By: David A. Hoffman, Associate General Counsel and Global Privacy Officer
I recently had the pleasure of participating in a discussion of using data to promote cybersecurity. Hosted by Lawfare, Intel Security, the Center for Democracy and Technology (CDT), and the Hoover Institution, the event began with keynote remarks by Intel Security’s Vice President and General Manager Chris Young on the current cybersecurity landscape and how Intel Security uses data to deliver cybersecurity products and services. At the event, I elaborated on these themes as part of a panel of security and privacy experts including Greg Nojeim of CDT, Daniel Weitzner of MIT’s Computer Science and Artificial Intelligence Laboratory, Laura Donohue of Georgetown Law, and Susan Hennessey of Brookings and Lawfare.
The main point of my remarks was to reject the proposition that we must inherently decrease privacy, if we want to increase security. Instead, privacy and security can be mutually reinforcing values. This is especially true in the area of cybersecurity, where it takes data to protect data. Protecting devices, networks and personal data from attackers requires analysis of the information flowing over and through those technologies. Cloud-based threat intelligence provides greater protection against known threats when it draws on the collective knowledge and experiences of many organizations. Predictive analytics then provides organizations the ability to better detect, “connect the dots,” and respond to attacks in progress.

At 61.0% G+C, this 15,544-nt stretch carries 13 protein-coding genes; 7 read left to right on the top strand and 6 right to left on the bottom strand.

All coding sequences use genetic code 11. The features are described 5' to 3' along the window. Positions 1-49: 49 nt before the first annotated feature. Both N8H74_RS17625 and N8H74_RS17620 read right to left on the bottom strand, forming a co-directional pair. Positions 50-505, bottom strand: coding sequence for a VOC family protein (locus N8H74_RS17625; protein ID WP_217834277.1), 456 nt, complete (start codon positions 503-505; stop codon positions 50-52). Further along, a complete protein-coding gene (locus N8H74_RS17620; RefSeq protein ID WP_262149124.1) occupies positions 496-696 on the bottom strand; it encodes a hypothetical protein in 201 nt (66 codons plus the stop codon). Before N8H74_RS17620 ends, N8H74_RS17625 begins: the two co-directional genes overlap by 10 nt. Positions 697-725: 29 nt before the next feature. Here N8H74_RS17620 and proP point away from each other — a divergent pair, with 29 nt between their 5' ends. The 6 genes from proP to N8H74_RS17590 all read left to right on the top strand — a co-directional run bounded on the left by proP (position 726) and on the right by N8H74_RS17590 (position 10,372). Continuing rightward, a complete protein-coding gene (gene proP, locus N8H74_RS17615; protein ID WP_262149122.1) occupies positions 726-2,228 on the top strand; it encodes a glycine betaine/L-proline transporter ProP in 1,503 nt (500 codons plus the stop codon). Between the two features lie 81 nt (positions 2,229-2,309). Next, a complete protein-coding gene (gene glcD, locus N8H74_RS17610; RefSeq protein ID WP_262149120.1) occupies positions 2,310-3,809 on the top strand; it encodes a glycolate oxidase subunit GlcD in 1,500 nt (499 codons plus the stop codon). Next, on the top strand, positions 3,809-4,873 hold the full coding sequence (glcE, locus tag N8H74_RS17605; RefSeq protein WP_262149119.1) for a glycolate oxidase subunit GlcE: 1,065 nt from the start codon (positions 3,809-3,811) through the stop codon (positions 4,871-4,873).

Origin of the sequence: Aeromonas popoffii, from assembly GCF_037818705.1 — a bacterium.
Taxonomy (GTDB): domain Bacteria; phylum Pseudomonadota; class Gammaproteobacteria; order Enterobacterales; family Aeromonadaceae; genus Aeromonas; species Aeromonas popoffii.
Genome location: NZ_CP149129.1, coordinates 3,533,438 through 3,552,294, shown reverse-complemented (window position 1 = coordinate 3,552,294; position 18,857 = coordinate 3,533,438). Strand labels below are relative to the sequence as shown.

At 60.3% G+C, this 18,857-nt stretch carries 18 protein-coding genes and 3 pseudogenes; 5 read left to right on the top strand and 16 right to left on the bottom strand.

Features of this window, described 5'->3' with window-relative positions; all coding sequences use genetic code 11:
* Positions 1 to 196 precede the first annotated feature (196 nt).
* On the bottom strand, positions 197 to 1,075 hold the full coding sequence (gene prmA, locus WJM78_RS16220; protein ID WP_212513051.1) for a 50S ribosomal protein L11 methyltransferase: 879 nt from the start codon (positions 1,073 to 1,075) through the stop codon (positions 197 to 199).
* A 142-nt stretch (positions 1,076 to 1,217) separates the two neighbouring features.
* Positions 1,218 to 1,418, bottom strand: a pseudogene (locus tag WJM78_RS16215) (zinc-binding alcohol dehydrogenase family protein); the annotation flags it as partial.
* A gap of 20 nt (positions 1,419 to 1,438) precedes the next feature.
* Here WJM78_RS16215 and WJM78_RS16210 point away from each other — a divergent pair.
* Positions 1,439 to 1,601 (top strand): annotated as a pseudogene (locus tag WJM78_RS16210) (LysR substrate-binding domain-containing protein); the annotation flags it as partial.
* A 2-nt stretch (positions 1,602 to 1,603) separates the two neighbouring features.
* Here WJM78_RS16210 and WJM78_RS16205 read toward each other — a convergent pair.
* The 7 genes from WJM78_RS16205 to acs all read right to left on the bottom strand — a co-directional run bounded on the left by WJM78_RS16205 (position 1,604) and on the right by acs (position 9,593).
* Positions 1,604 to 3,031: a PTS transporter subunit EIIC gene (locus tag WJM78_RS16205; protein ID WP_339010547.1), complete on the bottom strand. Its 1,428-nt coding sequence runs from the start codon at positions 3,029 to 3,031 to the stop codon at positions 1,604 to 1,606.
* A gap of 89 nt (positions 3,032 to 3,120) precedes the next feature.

Intel has a long record of encouraging the ethical and innovative use of data to accomplish important social goals, such as education, healthcare, urban planning and national security. A foundational element of this work has been to determine ways to promote privacy while pursuing data innovation. We call this effort “Rethink Privacy” and ground our recommendations in the Fair Information Practice Principles (FIPPs), which have served, and will continue to serve, as the basis for law, regulation and industry best practices globally. Organizations processing data need to implement the FIPPs in new ways to adjust to an environment of the Internet of Things, cloud computing, and advanced data analytics. Our work demonstrates that with the right implementation the FIPPs can promote both privacy and security.
Lawfare is publishing essays from each of the panelists in the discussion. My essay focuses on how to implement each of the FIPPs in the cybersecurity context. I encourage you to read the essays and provide feedback to contribute to the discussion.